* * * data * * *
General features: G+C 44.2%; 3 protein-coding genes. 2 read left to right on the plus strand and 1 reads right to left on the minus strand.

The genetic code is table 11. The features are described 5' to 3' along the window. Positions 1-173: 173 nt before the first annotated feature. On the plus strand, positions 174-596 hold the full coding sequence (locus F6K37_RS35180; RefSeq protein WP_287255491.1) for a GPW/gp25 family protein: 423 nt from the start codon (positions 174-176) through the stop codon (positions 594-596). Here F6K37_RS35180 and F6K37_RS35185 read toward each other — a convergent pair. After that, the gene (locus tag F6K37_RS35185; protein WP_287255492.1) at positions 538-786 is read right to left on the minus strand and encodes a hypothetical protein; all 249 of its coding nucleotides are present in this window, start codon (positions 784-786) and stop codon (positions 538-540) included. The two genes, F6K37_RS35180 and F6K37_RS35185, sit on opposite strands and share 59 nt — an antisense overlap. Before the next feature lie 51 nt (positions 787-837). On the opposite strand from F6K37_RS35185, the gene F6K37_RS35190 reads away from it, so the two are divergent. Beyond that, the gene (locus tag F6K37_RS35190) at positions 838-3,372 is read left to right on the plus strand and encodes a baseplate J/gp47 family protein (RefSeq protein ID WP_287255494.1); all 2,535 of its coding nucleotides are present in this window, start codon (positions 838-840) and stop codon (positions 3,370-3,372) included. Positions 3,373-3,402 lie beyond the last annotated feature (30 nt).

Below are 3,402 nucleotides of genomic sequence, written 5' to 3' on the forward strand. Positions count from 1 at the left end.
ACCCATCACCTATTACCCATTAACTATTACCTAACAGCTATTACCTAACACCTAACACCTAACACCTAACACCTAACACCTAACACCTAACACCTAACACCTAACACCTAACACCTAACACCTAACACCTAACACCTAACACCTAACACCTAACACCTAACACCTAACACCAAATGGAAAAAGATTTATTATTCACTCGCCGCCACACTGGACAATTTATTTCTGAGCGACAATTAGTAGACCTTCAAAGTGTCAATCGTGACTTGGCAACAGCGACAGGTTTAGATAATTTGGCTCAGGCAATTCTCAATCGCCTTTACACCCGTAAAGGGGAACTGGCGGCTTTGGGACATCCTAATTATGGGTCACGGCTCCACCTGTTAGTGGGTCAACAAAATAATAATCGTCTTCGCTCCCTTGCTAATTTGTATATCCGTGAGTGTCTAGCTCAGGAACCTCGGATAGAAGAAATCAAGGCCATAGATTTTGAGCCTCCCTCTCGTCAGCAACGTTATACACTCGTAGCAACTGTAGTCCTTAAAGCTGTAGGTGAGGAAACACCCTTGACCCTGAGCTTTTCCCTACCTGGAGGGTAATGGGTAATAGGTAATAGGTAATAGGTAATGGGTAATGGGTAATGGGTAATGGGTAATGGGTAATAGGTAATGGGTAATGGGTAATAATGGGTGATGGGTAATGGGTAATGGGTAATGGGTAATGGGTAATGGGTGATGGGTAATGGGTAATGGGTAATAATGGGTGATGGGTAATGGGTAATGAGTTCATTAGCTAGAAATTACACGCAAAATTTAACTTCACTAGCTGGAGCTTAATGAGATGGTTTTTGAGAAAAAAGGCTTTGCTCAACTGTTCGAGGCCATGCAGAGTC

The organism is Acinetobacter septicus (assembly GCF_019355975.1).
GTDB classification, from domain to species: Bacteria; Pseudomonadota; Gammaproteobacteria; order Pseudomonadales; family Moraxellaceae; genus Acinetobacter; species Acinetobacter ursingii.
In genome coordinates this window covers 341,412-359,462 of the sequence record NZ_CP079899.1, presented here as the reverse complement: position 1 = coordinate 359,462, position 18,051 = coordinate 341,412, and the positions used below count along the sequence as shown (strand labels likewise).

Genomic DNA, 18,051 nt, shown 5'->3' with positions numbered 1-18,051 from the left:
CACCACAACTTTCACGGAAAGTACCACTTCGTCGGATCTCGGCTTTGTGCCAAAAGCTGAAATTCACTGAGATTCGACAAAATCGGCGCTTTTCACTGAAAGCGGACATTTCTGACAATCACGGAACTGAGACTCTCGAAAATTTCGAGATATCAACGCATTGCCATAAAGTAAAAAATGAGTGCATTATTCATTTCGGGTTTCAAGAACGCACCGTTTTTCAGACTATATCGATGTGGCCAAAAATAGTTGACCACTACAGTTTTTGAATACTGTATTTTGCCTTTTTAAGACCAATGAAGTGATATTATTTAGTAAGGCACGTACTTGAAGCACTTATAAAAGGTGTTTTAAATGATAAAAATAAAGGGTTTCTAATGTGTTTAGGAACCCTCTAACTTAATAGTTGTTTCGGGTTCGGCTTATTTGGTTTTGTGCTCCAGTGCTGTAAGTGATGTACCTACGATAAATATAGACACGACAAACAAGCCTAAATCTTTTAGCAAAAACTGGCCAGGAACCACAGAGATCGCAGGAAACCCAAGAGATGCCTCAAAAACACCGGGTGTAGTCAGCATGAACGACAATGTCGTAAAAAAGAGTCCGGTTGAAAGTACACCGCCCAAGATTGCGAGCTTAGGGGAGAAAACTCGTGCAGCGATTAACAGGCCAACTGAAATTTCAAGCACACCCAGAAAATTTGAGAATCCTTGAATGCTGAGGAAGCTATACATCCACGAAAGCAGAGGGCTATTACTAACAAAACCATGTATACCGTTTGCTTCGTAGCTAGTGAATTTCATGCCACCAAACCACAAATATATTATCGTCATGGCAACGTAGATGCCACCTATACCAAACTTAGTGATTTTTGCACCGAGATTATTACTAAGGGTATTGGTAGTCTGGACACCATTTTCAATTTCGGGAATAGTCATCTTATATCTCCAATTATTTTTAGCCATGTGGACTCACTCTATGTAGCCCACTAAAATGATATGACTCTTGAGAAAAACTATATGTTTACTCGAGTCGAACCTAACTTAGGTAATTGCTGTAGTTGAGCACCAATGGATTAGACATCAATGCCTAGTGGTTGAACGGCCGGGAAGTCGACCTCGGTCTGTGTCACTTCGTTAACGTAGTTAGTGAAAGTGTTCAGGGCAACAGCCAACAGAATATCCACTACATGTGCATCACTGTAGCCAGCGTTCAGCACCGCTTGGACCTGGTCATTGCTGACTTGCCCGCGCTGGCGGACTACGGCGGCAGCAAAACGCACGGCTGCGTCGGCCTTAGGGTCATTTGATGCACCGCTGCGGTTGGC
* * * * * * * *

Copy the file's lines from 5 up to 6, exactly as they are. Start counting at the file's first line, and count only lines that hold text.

The organism is Acinetobacter septicus (assembly GCF_019355975.1).
GTDB classification, from domain to species: Bacteria; Pseudomonadota; Gammaproteobacteria; order Pseudomonadales; family Moraxellaceae; genus Acinetobacter; species Acinetobacter ursingii.